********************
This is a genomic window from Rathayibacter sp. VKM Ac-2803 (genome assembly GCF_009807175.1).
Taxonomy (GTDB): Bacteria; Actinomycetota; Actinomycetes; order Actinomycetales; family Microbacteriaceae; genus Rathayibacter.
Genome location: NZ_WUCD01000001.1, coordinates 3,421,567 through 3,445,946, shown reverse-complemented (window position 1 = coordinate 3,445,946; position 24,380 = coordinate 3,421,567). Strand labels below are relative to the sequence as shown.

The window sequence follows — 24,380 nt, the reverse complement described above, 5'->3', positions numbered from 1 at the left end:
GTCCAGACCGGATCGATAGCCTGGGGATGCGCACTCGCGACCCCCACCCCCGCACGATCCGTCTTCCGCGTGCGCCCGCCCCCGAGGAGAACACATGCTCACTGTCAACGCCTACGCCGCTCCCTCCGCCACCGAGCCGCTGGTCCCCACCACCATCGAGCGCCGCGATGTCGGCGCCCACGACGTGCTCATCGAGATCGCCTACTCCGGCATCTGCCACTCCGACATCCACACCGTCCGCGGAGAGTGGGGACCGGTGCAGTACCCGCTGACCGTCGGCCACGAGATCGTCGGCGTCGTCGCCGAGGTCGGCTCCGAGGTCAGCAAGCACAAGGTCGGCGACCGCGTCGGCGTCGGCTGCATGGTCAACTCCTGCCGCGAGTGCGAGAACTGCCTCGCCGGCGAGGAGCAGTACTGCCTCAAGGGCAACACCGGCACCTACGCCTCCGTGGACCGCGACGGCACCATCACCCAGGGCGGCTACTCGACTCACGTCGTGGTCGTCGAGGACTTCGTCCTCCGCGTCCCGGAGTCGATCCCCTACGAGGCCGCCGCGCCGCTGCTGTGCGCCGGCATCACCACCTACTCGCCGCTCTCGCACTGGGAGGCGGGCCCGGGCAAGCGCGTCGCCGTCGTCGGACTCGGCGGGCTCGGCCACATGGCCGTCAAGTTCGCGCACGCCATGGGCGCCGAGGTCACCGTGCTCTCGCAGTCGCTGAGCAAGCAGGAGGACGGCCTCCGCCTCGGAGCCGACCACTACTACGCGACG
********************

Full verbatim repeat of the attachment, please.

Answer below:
This is a genomic window from Rathayibacter sp. VKM Ac-2803 (genome assembly GCF_009807175.1).
Taxonomy (GTDB): Bacteria; Actinomycetota; Actinomycetes; order Actinomycetales; family Microbacteriaceae; genus Rathayibacter.
Genome location: NZ_WUCD01000001.1, coordinates 3,421,567 through 3,445,946, shown reverse-complemented (window position 1 = coordinate 3,445,946; position 24,380 = coordinate 3,421,567). Strand labels below are relative to the sequence as shown.

The window sequence follows — 24,380 nt, the reverse complement described above, 5'->3', positions numbered from 1 at the left end:
GTCCAGACCGGATCGATAGCCTGGGGATGCGCACTCGCGACCCCCACCCCCGCACGATCCGTCTTCCGCGTGCGCCCGCCCCCGAGGAGAACACATGCTCACTGTCAACGCCTACGCCGCTCCCTCCGCCACCGAGCCGCTGGTCCCCACCACCATCGAGCGCCGCGATGTCGGCGCCCACGACGTGCTCATCGAGATCGCCTACTCCGGCATCTGCCACTCCGACATCCACACCGTCCGCGGAGAGTGGGGACCGGTGCAGTACCCGCTGACCGTCGGCCACGAGATCGTCGGCGTCGTCGCCGAGGTCGGCTCCGAGGTCAGCAAGCACAAGGTCGGCGACCGCGTCGGCGTCGGCTGCATGGTCAACTCCTGCCGCGAGTGCGAGAACTGCCTCGCCGGCGAGGAGCAGTACTGCCTCAAGGGCAACACCGGCACCTACGCCTCCGTGGACCGCGACGGCACCATCACCCAGGGCGGCTACTCGACTCACGTCGTGGTCGTCGAGGACTTCGTCCTCCGCGTCCCGGAGTCGATCCCCTACGAGGCCGCCGCGCCGCTGCTGTGCGCCGGCATCACCACCTACTCGCCGCTCTCGCACTGGGAGGCGGGCCCGGGCAAGCGCGTCGCCGTCGTCGGACTCGGCGGGCTCGGCCACATGGCCGTCAAGTTCGCGCACGCCATGGGCGCCGAGGTCACCGTGCTCTCGCAGTCGCTGAGCAAGCAGGAGGACGGCCTCCGCCTCGGAGCCGACCACTACTACGCGACG